Skip Navigation

Close and don't show again.

Your browser is out of date.

You may not get the full experience here on National Journal.

Please upgrade your browser to any of the following supported browsers:

Study: Immigrants Making Modest Gains in Higher Education Study: Immigrants Making Modest Gains in Higher Education

This ad will end in seconds
 
Close X

Not a member? Learn More »

Forget Your Password?

Don't have an account? Register »

Reveal Navigation
 

 

The Next America - Education 2012 / education

Study: Immigrants Making Modest Gains in Higher Education

University of North Carolina campus.(calamity_sal/Flickr)

August 6, 2012

While undergraduate attainment rates for immigrant and second-generation populations have increased steadily, these groups still lag behind the overall U.S. population when it comes to higher education, a new study has found.

Between 1999 and 2000, about 19 percent of undergraduates were immigrants or second-generation Americans — those born in the U.S. to at least one parent born outside the country. Seven years later, the percentage for that population increased to 23 percent of all undergraduate students, according to the Education Department study.

Nonetheless, these populations continue to be behind in educational attainment from the overall population.

 

Asians and Hispanics made up bulk of the undergraduate immigrants in U.S. schools. More than half of Hispanics, both immigrants and second-generation, were more likely to say one or both parents did not attend college, compared with 33 percent of the overall population. The education of the parent tends to be a strong indicator of whether the child will obtain a postsecondary degree, according to the study.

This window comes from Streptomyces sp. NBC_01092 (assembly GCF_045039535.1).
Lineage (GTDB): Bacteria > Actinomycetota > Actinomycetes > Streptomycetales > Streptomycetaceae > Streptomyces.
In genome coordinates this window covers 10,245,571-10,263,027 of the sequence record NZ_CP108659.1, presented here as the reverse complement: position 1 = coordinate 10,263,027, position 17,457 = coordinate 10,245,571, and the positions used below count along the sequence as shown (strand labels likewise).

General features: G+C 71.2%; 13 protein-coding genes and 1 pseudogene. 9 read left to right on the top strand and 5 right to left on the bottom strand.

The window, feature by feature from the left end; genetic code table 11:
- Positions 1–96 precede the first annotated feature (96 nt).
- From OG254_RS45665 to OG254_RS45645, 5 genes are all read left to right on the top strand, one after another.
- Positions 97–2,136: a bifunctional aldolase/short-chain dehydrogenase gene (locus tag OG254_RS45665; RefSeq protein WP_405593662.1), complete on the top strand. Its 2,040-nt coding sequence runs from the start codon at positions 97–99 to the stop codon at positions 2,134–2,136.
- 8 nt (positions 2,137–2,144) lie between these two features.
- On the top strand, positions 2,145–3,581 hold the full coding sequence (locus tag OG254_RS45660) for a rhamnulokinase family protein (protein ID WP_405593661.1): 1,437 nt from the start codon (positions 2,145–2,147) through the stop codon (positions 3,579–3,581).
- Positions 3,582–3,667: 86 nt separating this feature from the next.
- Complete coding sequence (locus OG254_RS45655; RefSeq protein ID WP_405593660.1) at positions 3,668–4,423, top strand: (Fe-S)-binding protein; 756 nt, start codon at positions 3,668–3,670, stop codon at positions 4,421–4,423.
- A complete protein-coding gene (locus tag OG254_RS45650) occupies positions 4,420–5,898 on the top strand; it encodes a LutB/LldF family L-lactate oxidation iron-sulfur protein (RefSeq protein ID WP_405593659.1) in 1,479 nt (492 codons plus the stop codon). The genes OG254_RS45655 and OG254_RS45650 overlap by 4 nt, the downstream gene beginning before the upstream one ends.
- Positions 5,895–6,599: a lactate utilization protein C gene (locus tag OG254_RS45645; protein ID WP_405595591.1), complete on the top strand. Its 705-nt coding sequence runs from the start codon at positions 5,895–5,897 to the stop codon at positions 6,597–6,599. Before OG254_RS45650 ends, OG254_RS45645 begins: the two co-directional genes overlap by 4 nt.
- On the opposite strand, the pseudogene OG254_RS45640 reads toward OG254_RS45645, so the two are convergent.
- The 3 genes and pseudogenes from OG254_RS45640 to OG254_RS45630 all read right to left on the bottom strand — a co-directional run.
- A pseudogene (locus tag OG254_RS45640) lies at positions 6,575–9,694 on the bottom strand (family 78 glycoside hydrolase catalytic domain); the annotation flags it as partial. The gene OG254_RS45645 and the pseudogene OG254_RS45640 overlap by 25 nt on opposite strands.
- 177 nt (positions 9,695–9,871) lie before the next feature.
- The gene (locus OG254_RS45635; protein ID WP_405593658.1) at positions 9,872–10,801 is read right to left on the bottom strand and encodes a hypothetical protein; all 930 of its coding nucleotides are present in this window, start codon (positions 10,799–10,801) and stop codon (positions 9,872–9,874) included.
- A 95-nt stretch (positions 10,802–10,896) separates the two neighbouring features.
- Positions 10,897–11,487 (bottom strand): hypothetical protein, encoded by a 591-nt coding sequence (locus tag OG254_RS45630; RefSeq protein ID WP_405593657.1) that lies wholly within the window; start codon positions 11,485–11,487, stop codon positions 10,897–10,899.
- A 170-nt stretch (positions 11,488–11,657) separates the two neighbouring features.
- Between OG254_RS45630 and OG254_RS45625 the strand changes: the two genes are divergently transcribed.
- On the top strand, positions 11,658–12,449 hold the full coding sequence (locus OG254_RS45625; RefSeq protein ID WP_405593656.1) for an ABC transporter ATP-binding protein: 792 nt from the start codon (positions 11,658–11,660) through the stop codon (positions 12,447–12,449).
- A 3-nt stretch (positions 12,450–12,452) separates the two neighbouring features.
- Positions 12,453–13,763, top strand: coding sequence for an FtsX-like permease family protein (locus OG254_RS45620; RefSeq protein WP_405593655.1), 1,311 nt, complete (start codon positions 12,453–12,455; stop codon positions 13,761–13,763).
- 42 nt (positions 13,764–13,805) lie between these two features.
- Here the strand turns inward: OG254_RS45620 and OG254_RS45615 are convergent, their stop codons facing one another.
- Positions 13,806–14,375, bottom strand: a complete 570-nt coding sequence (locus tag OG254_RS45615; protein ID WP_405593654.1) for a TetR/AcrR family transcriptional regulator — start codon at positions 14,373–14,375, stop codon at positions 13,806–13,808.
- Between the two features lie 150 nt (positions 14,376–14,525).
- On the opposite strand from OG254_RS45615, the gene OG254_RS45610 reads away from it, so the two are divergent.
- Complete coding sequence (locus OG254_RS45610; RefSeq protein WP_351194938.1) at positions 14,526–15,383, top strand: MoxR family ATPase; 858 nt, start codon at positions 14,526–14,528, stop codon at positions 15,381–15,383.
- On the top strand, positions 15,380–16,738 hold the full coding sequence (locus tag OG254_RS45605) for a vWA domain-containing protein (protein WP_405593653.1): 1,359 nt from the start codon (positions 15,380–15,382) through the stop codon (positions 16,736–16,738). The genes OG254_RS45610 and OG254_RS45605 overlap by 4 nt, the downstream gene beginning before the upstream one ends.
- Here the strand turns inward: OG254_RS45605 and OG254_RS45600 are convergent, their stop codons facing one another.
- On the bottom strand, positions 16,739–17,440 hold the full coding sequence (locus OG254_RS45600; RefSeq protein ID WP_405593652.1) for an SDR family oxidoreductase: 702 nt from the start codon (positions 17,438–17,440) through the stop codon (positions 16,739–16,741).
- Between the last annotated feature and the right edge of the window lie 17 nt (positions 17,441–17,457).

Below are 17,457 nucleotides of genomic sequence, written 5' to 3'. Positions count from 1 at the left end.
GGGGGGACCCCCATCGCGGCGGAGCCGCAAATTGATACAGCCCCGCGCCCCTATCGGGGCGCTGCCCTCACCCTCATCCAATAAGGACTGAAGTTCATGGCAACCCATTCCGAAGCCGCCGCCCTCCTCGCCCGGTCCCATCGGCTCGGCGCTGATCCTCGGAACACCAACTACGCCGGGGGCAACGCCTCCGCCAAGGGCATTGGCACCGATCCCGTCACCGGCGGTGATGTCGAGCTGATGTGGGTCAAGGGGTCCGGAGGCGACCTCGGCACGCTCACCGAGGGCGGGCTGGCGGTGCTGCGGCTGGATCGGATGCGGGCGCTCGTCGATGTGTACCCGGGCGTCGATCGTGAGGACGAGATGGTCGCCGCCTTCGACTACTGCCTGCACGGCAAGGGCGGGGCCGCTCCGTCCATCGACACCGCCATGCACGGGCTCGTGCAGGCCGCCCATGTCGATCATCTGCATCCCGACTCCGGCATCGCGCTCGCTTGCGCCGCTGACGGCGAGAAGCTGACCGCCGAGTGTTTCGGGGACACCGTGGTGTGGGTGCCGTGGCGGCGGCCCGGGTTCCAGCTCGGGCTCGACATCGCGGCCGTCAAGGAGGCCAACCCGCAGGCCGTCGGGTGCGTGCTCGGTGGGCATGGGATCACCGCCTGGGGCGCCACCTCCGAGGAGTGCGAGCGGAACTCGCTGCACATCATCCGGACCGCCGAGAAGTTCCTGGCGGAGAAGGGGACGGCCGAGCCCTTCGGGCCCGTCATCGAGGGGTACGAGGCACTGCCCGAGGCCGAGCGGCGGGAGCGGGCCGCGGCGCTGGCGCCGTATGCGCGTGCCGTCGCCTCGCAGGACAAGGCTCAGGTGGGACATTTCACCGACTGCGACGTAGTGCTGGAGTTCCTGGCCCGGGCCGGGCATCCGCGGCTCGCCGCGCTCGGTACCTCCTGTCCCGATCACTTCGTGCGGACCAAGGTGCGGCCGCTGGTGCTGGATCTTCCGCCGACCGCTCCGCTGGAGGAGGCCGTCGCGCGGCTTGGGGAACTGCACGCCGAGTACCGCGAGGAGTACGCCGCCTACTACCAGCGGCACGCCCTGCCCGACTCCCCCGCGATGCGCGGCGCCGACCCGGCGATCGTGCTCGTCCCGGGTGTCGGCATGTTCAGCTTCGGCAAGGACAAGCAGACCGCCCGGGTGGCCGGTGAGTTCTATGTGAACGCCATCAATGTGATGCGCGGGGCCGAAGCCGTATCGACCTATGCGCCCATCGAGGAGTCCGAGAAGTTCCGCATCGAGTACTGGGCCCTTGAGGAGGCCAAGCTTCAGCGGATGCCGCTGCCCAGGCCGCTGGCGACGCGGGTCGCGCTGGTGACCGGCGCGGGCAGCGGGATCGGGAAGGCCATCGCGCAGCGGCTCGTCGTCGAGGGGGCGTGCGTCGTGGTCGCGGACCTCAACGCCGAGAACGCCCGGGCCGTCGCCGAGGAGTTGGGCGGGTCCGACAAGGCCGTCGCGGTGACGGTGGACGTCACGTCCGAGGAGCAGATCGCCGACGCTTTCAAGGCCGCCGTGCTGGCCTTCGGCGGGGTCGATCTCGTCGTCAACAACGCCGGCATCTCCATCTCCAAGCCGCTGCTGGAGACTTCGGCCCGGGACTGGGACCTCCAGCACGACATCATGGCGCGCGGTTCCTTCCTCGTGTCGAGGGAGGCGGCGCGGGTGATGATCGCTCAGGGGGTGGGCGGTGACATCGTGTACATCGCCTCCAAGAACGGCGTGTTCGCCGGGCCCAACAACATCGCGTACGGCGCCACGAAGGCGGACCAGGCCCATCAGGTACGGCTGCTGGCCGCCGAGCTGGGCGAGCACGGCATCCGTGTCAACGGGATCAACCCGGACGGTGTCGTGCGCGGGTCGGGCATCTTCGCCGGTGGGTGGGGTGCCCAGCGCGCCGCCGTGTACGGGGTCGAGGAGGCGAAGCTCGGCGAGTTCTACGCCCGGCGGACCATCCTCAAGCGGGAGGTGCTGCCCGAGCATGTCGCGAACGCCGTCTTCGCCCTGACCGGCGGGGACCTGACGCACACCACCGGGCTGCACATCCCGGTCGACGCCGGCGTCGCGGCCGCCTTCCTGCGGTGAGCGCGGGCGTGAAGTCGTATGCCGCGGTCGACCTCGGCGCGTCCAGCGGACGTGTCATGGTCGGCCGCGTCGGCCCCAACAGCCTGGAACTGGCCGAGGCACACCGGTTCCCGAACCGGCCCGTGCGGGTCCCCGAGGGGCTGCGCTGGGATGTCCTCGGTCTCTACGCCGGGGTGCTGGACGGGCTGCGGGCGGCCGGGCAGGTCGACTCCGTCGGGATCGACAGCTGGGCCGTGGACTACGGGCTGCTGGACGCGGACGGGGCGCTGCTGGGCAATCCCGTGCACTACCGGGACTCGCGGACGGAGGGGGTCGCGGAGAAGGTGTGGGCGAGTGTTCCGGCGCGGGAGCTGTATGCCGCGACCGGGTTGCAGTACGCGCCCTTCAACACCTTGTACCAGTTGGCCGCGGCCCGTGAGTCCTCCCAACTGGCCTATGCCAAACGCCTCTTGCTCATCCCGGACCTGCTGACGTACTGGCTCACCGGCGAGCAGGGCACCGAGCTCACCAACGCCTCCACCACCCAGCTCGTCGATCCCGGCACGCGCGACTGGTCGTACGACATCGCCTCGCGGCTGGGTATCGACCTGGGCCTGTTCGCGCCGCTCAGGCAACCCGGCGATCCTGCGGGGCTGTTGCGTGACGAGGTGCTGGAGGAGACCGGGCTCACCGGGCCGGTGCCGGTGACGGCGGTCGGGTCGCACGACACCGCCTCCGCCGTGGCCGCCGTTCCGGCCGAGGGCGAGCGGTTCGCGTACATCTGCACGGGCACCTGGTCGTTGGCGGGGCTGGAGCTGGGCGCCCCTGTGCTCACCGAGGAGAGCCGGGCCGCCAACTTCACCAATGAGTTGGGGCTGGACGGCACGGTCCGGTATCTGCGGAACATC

Asian students, on the other hand, were more likely to mirror the overall population on the educational attainment of parents. Among first-generation Asians, about 38 percent said their parents did not attend college, while 28 percent of second-generation Asians indicated they were first-generation college students.

Report highlights include:

  • Hispanics and Asian immigrant and second-generation students attended community college at higher rates (54 percent and 51 percent, respectively) than the overall population (44 percent).  
  • Proportionally, more Hispanics and Asians were in the lowest income group than the overall undergraduate population.
  • More Hispanics than Asians reported taking remedial courses since enrolling in postsecondary education.      
More The Next America - Education 2012
Job Board
Search Jobs
Digital and Content Manager, E4C
American Society of Civil Engineers | New York, NY
PRODUCT REVIEW ENGINEER
American Society of Civil Engineers | CA
Neighborhood Traffic Safety Services Intern
American Society of Civil Engineers | Bellevue, WA
United Technologies Research Fellow
American Society of Civil Engineers | New York, NY
Process Engineering Co-op
American Society of Civil Engineers | Conshohocken, PA
Electrical Engineer Co-op
American Society of Civil Engineers | Findlay, OH
Application Engineer/Developer INTERN - Complex Fluids
American Society of Civil Engineers | Brisbane, CA
Application Engineer - Internships CAE/CFD Metro Detroit
American Society of Civil Engineers | Livonia, MI
Chief Geoscientist
American Society of Civil Engineers
Application Engineer - Internships CAE/CFD Metro Boston
American Society of Civil Engineers | Burlington, MA
Professional Development Program Engineer
American Society of Civil Engineers | Farmington Hills, MI
Civil Enginering Intern - Water/Wastewater/Site-Development
American Society of Civil Engineers | Sacramento, CA
Staff Accountant
American Society of Civil Engineers | Englewood, CO
Biomedical Service Internship Position
American Society of Civil Engineers | Flint, MI
 
Comments
comments powered by Disqus